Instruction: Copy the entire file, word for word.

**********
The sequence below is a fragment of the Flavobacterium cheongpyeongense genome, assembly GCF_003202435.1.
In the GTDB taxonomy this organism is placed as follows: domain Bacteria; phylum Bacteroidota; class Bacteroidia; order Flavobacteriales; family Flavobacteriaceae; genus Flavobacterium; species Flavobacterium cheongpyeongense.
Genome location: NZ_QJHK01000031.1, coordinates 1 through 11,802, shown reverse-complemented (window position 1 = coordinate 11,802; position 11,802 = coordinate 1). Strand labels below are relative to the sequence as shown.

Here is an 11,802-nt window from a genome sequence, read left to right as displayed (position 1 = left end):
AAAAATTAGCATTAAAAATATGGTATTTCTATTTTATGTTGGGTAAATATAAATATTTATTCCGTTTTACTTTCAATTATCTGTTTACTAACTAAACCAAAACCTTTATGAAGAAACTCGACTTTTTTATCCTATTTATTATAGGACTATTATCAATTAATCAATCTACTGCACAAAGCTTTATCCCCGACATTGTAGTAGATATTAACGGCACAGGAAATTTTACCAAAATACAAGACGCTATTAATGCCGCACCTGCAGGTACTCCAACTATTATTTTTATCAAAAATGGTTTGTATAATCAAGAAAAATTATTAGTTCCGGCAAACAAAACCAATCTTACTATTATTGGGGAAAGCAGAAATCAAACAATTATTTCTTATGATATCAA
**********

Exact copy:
The sequence below is a fragment of the Flavobacterium cheongpyeongense genome, assembly GCF_003202435.1.
In the GTDB taxonomy this organism is placed as follows: domain Bacteria; phylum Bacteroidota; class Bacteroidia; order Flavobacteriales; family Flavobacteriaceae; genus Flavobacterium; species Flavobacterium cheongpyeongense.
Genome location: NZ_QJHK01000031.1, coordinates 1 through 11,802, shown reverse-complemented (window position 1 = coordinate 11,802; position 11,802 = coordinate 1). Strand labels below are relative to the sequence as shown.

Here is an 11,802-nt window from a genome sequence, read left to right as displayed (position 1 = left end):
AAAAATTAGCATTAAAAATATGGTATTTCTATTTTATGTTGGGTAAATATAAATATTTATTCCGTTTTACTTTCAATTATCTGTTTACTAACTAAACCAAAACCTTTATGAAGAAACTCGACTTTTTTATCCTATTTATTATAGGACTATTATCAATTAATCAATCTACTGCACAAAGCTTTATCCCCGACATTGTAGTAGATATTAACGGCACAGGAAATTTTACCAAAATACAAGACGCTATTAATGCCGCACCTGCAGGTACTCCAACTATTATTTTTATCAAAAATGGTTTGTATAATCAAGAAAAATTATTAGTTCCGGCAAACAAAACCAATCTTACTATTATTGGGGAAAGCAGAAATCAAACAATTATTTCTTATGATATCAA